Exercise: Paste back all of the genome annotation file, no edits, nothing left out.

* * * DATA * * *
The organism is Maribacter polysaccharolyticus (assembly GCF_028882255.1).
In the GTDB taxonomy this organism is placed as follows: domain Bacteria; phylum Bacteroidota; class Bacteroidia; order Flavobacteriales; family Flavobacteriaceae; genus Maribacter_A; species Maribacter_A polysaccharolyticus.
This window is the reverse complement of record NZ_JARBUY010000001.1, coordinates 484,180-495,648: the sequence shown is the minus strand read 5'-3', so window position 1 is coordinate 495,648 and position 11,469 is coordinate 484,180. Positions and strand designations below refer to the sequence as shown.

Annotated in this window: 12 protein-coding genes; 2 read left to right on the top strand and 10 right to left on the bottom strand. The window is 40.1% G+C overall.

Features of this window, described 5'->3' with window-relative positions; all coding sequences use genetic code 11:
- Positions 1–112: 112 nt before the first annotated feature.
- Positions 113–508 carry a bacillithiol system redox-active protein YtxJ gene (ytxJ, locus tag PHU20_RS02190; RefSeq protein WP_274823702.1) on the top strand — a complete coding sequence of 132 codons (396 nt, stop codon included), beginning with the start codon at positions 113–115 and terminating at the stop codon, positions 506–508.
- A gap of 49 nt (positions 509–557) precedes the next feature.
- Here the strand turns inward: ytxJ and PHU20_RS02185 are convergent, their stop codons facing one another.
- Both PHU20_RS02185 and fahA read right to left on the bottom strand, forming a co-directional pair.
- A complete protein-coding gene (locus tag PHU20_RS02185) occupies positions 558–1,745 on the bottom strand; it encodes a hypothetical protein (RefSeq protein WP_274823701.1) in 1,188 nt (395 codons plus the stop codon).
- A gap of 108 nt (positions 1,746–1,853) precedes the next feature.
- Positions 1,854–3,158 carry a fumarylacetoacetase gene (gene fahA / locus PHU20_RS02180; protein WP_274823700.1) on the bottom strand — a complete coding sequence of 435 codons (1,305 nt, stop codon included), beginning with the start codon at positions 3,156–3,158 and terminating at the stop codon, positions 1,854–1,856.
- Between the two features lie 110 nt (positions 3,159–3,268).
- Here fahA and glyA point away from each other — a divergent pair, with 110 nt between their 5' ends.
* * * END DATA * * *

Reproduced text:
The organism is Maribacter polysaccharolyticus (assembly GCF_028882255.1).
In the GTDB taxonomy this organism is placed as follows: domain Bacteria; phylum Bacteroidota; class Bacteroidia; order Flavobacteriales; family Flavobacteriaceae; genus Maribacter_A; species Maribacter_A polysaccharolyticus.
This window is the reverse complement of record NZ_JARBUY010000001.1, coordinates 484,180-495,648: the sequence shown is the minus strand read 5'-3', so window position 1 is coordinate 495,648 and position 11,469 is coordinate 484,180. Positions and strand designations below refer to the sequence as shown.

Annotated in this window: 12 protein-coding genes; 2 read left to right on the top strand and 10 right to left on the bottom strand. The window is 40.1% G+C overall.

Features of this window, described 5'->3' with window-relative positions; all coding sequences use genetic code 11:
- Positions 1–112: 112 nt before the first annotated feature.
- Positions 113–508 carry a bacillithiol system redox-active protein YtxJ gene (ytxJ, locus tag PHU20_RS02190; RefSeq protein WP_274823702.1) on the top strand — a complete coding sequence of 132 codons (396 nt, stop codon included), beginning with the start codon at positions 113–115 and terminating at the stop codon, positions 506–508.
- A gap of 49 nt (positions 509–557) precedes the next feature.
- Here the strand turns inward: ytxJ and PHU20_RS02185 are convergent, their stop codons facing one another.
- Both PHU20_RS02185 and fahA read right to left on the bottom strand, forming a co-directional pair.
- A complete protein-coding gene (locus tag PHU20_RS02185) occupies positions 558–1,745 on the bottom strand; it encodes a hypothetical protein (RefSeq protein WP_274823701.1) in 1,188 nt (395 codons plus the stop codon).
- A gap of 108 nt (positions 1,746–1,853) precedes the next feature.
- Positions 1,854–3,158 carry a fumarylacetoacetase gene (gene fahA / locus PHU20_RS02180; protein WP_274823700.1) on the bottom strand — a complete coding sequence of 435 codons (1,305 nt, stop codon included), beginning with the start codon at positions 3,156–3,158 and terminating at the stop codon, positions 1,854–1,856.
- Between the two features lie 110 nt (positions 3,159–3,268).
- Here fahA and glyA point away from each other — a divergent pair, with 110 nt between their 5' ends.